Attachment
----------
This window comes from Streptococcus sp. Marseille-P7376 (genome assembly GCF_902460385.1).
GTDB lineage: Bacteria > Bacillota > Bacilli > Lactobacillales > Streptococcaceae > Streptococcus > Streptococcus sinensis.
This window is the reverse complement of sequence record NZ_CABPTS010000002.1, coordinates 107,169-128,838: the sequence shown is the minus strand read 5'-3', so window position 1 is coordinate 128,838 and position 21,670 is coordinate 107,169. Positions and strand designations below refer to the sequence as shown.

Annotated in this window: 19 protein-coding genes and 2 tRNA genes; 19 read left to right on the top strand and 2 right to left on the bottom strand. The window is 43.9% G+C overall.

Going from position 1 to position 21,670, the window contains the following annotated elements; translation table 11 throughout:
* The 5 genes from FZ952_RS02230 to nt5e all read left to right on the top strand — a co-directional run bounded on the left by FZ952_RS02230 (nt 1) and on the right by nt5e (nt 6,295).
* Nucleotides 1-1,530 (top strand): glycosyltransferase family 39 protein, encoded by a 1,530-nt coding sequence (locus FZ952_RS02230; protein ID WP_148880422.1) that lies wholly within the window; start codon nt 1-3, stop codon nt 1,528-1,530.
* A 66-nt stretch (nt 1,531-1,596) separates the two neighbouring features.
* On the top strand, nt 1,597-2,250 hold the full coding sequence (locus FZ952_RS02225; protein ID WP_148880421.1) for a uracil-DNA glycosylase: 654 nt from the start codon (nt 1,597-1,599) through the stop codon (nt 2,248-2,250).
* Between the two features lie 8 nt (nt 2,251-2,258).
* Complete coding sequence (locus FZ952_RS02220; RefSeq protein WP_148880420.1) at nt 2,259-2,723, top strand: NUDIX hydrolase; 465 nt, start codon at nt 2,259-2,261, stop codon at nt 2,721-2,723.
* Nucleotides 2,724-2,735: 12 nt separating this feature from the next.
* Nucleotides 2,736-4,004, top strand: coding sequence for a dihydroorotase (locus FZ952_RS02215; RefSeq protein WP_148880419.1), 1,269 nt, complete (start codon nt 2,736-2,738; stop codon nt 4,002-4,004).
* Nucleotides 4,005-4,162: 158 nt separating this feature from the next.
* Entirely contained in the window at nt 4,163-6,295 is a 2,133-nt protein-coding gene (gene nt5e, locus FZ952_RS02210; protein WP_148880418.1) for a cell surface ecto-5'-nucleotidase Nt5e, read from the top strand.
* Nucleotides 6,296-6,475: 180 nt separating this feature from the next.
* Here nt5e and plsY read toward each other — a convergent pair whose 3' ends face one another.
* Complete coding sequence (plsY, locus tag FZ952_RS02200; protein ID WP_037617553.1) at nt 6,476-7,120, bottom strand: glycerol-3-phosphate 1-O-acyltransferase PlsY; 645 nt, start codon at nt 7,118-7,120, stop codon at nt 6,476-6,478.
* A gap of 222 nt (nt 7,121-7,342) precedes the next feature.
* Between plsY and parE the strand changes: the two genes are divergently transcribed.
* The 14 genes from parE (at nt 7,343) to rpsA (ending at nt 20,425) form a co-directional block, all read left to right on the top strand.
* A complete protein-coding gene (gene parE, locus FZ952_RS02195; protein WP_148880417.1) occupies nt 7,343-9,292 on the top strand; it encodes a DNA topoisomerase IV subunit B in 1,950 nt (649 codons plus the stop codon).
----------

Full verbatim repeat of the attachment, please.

This window comes from Streptococcus sp. Marseille-P7376 (genome assembly GCF_902460385.1).
GTDB lineage: Bacteria > Bacillota > Bacilli > Lactobacillales > Streptococcaceae > Streptococcus > Streptococcus sinensis.
This window is the reverse complement of sequence record NZ_CABPTS010000002.1, coordinates 107,169-128,838: the sequence shown is the minus strand read 5'-3', so window position 1 is coordinate 128,838 and position 21,670 is coordinate 107,169. Positions and strand designations below refer to the sequence as shown.

Annotated in this window: 19 protein-coding genes and 2 tRNA genes; 19 read left to right on the top strand and 2 right to left on the bottom strand. The window is 43.9% G+C overall.

Going from position 1 to position 21,670, the window contains the following annotated elements; translation table 11 throughout:
* The 5 genes from FZ952_RS02230 to nt5e all read left to right on the top strand — a co-directional run bounded on the left by FZ952_RS02230 (nt 1) and on the right by nt5e (nt 6,295).
* Nucleotides 1-1,530 (top strand): glycosyltransferase family 39 protein, encoded by a 1,530-nt coding sequence (locus FZ952_RS02230; protein ID WP_148880422.1) that lies wholly within the window; start codon nt 1-3, stop codon nt 1,528-1,530.
* A 66-nt stretch (nt 1,531-1,596) separates the two neighbouring features.
* On the top strand, nt 1,597-2,250 hold the full coding sequence (locus FZ952_RS02225; protein ID WP_148880421.1) for a uracil-DNA glycosylase: 654 nt from the start codon (nt 1,597-1,599) through the stop codon (nt 2,248-2,250).
* Between the two features lie 8 nt (nt 2,251-2,258).
* Complete coding sequence (locus FZ952_RS02220; RefSeq protein WP_148880420.1) at nt 2,259-2,723, top strand: NUDIX hydrolase; 465 nt, start codon at nt 2,259-2,261, stop codon at nt 2,721-2,723.
* Nucleotides 2,724-2,735: 12 nt separating this feature from the next.
* Nucleotides 2,736-4,004, top strand: coding sequence for a dihydroorotase (locus FZ952_RS02215; RefSeq protein WP_148880419.1), 1,269 nt, complete (start codon nt 2,736-2,738; stop codon nt 4,002-4,004).
* Nucleotides 4,005-4,162: 158 nt separating this feature from the next.
* Entirely contained in the window at nt 4,163-6,295 is a 2,133-nt protein-coding gene (gene nt5e, locus FZ952_RS02210; protein WP_148880418.1) for a cell surface ecto-5'-nucleotidase Nt5e, read from the top strand.
* Nucleotides 6,296-6,475: 180 nt separating this feature from the next.
* Here nt5e and plsY read toward each other — a convergent pair whose 3' ends face one another.
* Complete coding sequence (plsY, locus tag FZ952_RS02200; protein ID WP_037617553.1) at nt 6,476-7,120, bottom strand: glycerol-3-phosphate 1-O-acyltransferase PlsY; 645 nt, start codon at nt 7,118-7,120, stop codon at nt 6,476-6,478.
* A gap of 222 nt (nt 7,121-7,342) precedes the next feature.
* Between plsY and parE the strand changes: the two genes are divergently transcribed.
* The 14 genes from parE (at nt 7,343) to rpsA (ending at nt 20,425) form a co-directional block, all read left to right on the top strand.
* A complete protein-coding gene (gene parE, locus FZ952_RS02195; protein WP_148880417.1) occupies nt 7,343-9,292 on the top strand; it encodes a DNA topoisomerase IV subunit B in 1,950 nt (649 codons plus the stop codon).